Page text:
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While working with live servers, its very important to ensure that the services which are running on them are tweaked and tuned for optimized performance. Same thing applies to MySQL, which is the back bone of many websites. One of the tools which I have been using for quite a some time to understand and optimize MySQL servers which I have been managing is MySQLTuner. This helps me quite a lot in database optimization by cross checking the mysql resource usage, server hardware information etc.

MySQLTuner is a high-performance MySQL tuning script written in perl that will provide you with a snapshot of a MySQL server’s health. Based on the statistics gathered, specific recommendations will be provided that will increase a MySQL server’s efficiency and performance. The script gives you automated MySQL tuning that is on the level of what you would receive from a MySQL DBA.

Installation and Requirements:
The script is a basic Perl script that has no additional requirements. At this time, MySQLTuner is compatible with Linux/Unix based operating systems with Perl 5.6 or later. MySQL versions 3.23 and later are supported by the script.

To get started, simply download MySQLTuner and make it executable:

# wget https://mysqltuner.com/mysqltuner.pl
# chmod +x mysqltuner.pl
# ./mysqltuner.pl

License:
MySQLTuner is offered completely free, and is distributed under the GPL.

Features:

  • NEW! Remote server checks: Connects to remote servers to perform tests.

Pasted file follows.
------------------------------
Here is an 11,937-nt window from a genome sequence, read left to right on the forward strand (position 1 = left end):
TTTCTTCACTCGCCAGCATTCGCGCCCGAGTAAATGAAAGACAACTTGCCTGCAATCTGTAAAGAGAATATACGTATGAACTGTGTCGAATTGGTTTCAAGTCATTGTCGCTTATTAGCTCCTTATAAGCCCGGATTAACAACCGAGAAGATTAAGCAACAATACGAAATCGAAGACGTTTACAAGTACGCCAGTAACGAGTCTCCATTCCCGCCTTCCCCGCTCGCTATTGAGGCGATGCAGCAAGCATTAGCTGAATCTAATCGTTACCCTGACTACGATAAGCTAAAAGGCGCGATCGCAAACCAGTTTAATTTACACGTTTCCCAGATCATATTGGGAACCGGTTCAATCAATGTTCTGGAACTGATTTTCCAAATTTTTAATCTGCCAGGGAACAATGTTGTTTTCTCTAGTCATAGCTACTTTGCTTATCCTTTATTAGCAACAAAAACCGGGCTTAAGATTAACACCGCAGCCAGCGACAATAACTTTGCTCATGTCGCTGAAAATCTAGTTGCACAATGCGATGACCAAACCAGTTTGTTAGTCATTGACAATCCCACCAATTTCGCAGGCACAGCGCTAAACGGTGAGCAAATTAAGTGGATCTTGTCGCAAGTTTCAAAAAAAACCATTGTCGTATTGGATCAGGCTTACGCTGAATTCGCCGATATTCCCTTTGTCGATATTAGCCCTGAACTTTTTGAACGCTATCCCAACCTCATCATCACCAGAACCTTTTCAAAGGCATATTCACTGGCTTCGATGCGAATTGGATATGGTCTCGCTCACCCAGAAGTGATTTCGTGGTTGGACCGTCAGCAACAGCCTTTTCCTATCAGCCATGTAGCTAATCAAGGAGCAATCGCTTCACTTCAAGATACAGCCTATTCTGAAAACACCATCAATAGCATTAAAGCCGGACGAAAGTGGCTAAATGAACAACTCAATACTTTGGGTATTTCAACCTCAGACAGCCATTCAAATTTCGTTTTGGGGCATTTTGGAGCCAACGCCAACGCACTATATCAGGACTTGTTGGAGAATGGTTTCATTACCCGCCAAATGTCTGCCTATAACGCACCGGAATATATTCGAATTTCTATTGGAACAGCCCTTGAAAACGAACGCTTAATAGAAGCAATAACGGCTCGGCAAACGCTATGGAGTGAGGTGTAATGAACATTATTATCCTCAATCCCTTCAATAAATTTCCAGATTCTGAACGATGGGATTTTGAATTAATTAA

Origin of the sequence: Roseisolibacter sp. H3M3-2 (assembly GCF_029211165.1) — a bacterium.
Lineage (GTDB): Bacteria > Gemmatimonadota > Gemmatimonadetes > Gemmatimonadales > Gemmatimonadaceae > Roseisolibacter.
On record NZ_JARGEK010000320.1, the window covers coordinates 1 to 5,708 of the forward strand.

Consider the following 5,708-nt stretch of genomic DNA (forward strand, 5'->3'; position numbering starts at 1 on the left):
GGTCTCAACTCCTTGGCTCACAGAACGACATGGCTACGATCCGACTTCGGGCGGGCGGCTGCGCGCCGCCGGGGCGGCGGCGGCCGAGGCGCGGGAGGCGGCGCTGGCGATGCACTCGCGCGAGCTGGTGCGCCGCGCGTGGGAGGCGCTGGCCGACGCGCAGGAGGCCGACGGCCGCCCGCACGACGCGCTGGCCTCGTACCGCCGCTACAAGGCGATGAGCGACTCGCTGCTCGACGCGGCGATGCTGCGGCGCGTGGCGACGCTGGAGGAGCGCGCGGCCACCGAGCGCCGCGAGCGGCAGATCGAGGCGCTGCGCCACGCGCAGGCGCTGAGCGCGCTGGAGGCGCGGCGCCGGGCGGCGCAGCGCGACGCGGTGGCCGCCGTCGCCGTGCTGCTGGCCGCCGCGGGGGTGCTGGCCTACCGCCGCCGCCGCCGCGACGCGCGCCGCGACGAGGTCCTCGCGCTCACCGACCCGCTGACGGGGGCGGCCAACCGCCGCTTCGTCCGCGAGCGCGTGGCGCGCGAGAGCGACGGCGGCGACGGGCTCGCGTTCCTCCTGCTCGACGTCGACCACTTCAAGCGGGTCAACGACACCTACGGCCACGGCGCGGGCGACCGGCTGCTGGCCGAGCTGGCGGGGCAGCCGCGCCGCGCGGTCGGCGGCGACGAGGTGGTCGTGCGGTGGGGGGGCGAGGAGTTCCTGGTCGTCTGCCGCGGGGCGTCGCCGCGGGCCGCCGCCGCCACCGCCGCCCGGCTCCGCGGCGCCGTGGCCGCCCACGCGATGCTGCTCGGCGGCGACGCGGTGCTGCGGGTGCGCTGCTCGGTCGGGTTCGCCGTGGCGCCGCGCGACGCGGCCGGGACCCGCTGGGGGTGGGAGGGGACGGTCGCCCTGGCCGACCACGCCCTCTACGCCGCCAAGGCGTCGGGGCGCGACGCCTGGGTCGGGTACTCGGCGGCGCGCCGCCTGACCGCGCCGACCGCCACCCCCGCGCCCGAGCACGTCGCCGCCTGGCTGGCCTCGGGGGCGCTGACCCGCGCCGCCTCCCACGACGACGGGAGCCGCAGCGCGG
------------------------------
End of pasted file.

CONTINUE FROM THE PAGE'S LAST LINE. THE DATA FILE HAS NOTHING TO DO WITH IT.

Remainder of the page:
• NEW! Convenient MySQL logins: MySQLTuner will automatically log in to MySQL on servers running Plesk, servers with ~/.my.cnf files, and server without MySQL root passwords. If you need to authenticate manually, you can pass the username and password on the command line or provide the credentials interactively.
  • NEW! Manually set memory sizes: Users on virtual environments can now specify how much RAM and swap memory are present so that the script’s calculations will be accurate.
  • Memory Usage: Calculates MySQL memory usage at max load and makes recommendations for increasing or decreasing the MySQL memory footprint. Per-thread and server-wide buffer data is calculated separately for an accurate snapshot of the server’s configuration.
  • Slow Queries: Reviews the amount of slow queries relative to the total queries. Slow query time limits are also analyzed and recommendations are made.
  • Connections: Current and historical connection counts are reviewed.
  • Key Buffer: Takes configuration data and compares it to the actual indexes found in MyISAM tables. Key cache hit rates are calculated and variable adjustments are suggested.
  • Query Cache: Query cache hit rates and usage percentages are used to make recommendations for the query cache configuration variables.
  • Sorting & Joins: Per-thread buffers that affect sorts and joins are reviewed along with the statistics from the queries run against the server.
  • Temporary Tables: Variable recommendations are made to reduce temporary tables that are written to the disk.
  • Table Cache: Compares total tables opened to the currently open tables. Calculates the table cache hit rate in order to make suggestions.
  • Open Files: Determines if the server will approach or run into the open file limit set by the operating system or the MySQL server itself.
  • Table Locks: Finds table locking that forces queries to wait and makes suggestions for reducing locks that require a wait.
  • Thread Cache: Calculates how many times MySQL must create a new thread to respond to a query.
  • Aborted Connections: Finds applications that are not closing connections to MySQL properly.
  • Read/Write Ratios: Calculates the percentage of read and write operations on your MySQL installation.

Try it out today! If you think you have done this all I have one more last bit of information.

Optimizing the database regularly will also help you run the server fast! Put the following line in cron.

mysqlcheck -o --all-databases